A couple weeks ago a very good friend of mine told me about an album that he had purchased on a whim. It was a re-release of the debut album of a semi-obscure minimal composer by the name of Lubomyr Melnyk, and he mentioned it to me because he thought it sounded like something I would enjoy. After going to the label website and listening to only a short soundclip, I ordered the release, and since it's been in my position it has been making near-daily (and sometimes more) spins in my CD player.
After hearing it for the first time, I was excitedly explaining it to my wife when I said, "it sounds like music that I wish someone had created, but I hadn't yet heard." While that statement may seem a bit hyperbolic (because there are certain references to his work, musically), it's true for the most part. Honestly, you have never heard anyone play the piano quite like Lubomyr Melnyk. He invented a style that he calls "continuous music," and it relies on deft, super-fast two-handed playing that at times sounds like the work of two people or more. Melnyk has actually set two world records for piano playing, with an astounding sustained rate of 19.5 notes per second (per hand, simultaneously!) and an unbelievable 93,650 notes in a single hour, averaging thirteen notes per hand per second for sixty minutes.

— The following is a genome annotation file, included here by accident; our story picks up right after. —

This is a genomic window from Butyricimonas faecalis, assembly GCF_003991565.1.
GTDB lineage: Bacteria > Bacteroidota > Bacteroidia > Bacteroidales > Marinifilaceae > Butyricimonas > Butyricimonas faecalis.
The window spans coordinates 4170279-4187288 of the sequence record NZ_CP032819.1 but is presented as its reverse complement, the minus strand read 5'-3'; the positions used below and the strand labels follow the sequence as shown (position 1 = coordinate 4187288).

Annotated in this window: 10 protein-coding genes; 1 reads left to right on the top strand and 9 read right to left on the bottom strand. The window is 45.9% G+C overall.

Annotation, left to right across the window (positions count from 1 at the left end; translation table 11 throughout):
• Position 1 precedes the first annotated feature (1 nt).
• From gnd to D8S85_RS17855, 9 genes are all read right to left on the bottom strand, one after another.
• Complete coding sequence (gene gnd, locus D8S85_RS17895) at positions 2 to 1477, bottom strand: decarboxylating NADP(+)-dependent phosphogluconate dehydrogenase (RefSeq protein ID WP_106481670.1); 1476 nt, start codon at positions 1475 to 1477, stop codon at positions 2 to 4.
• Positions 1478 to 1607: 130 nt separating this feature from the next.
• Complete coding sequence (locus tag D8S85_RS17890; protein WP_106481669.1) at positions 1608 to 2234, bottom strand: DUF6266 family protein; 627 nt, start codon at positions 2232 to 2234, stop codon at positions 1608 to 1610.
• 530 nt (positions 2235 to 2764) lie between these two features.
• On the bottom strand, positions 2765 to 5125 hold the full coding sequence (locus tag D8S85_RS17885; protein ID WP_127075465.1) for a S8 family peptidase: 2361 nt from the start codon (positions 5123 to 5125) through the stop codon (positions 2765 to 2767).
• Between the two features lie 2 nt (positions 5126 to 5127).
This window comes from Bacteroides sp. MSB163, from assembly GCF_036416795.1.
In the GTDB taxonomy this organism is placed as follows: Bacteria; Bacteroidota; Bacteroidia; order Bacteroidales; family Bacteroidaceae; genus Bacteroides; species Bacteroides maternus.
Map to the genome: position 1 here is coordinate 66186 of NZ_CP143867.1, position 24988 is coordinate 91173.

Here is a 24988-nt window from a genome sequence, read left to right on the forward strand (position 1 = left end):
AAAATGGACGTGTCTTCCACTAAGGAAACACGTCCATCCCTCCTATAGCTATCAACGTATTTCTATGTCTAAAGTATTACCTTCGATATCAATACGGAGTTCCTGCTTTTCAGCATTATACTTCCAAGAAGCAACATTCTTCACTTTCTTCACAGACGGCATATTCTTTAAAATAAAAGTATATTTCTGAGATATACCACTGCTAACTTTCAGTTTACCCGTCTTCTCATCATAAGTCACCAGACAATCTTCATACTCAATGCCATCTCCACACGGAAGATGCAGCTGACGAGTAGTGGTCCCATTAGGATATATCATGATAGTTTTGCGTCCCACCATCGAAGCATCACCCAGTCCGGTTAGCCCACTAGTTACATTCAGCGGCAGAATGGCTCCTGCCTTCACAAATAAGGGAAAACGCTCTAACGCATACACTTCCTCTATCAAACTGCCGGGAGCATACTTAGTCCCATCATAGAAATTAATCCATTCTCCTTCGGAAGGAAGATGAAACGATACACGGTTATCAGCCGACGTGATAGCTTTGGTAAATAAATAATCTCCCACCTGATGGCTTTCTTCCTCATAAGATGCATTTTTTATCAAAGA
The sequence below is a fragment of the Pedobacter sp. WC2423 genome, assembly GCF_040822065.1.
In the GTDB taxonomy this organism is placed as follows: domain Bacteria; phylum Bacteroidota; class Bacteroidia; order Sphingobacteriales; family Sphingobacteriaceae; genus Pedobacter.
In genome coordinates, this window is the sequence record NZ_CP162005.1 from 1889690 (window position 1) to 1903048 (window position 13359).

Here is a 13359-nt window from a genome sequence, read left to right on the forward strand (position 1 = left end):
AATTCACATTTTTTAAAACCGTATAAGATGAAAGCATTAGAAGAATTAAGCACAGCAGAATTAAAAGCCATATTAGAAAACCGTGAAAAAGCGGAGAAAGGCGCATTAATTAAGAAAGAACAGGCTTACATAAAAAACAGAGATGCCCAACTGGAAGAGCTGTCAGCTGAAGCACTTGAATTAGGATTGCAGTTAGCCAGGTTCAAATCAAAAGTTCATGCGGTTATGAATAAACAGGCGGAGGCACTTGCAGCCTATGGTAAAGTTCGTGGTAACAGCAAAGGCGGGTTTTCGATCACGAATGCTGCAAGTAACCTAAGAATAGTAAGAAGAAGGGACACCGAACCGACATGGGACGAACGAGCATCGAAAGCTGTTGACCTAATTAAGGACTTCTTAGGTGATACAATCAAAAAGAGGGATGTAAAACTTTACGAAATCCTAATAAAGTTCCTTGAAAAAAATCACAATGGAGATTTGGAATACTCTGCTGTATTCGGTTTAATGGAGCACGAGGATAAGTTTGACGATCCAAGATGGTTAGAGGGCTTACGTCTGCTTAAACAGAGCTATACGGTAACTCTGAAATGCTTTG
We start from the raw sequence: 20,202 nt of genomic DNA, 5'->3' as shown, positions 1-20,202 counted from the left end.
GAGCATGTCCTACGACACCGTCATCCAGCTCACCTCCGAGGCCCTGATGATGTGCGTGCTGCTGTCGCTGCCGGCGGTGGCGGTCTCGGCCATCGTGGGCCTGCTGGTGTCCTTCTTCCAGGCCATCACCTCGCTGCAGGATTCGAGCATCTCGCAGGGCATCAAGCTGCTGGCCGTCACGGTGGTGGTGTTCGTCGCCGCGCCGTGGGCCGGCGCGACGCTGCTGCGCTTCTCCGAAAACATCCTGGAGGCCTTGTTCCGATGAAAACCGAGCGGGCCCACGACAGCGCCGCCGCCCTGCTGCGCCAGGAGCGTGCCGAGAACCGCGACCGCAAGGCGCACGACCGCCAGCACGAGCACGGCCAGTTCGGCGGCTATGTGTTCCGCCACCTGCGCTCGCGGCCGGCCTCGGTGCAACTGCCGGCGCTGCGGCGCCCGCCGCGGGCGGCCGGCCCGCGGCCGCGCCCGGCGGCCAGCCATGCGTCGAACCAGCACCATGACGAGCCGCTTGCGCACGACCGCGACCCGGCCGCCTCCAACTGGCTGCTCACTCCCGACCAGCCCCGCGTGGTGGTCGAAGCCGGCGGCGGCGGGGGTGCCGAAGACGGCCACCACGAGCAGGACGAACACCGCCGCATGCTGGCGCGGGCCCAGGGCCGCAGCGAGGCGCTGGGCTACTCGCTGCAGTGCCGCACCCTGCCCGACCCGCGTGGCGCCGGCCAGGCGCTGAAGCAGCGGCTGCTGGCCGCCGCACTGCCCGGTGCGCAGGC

The speed records themselves are sort of an odd side note, but they do provide a bit of a background to his actual playing technique, which seems a bit frantic and even dizzying on first listen. As mentioned above, KMH is his debut album, and was originally released in 1978, but has fortunately now been reissued by the up-and-coming Austin, Texas label Unseen Worlds with nice packaging and remastering. A single, fifty minute piece, KMH has been split into five tracks here for easier access, but honestly this is the sort of thing you'll want to let play over and over again in its entirety.
It's hard to pick out favorite spots in the undulating piece, but one of only many places that melts me every time arrives about sixteen minutes in, when an almost water-like lyrical section gives way to lower-register ascending melodies that are in turn accented by higher and quieter cascades. The middle section of the piece is almost unrelenting, with places that are near-dissonant, while other moments are achingly melodic. About forty minutes in, it reaches an absolute fever-pitch, with a truly mind-bending passage that sounds far too lush to be the work of one person.
Even though it went unheard by most for a very long time, I can honestly say that KMH is one of the more affecting pieces of minimal (if you want to call it that) music that I've ever heard. It has things in common with everyone from Steve Reich to Terry Riley and Charlemagne Palestine, and stands up next to any of them in terms of quality. It's the kind of seriously stunning music that's suitable for either detailed thinking or flat-out meditation. I'm just happy that it has been re-released to the world and I can't recommend it enough.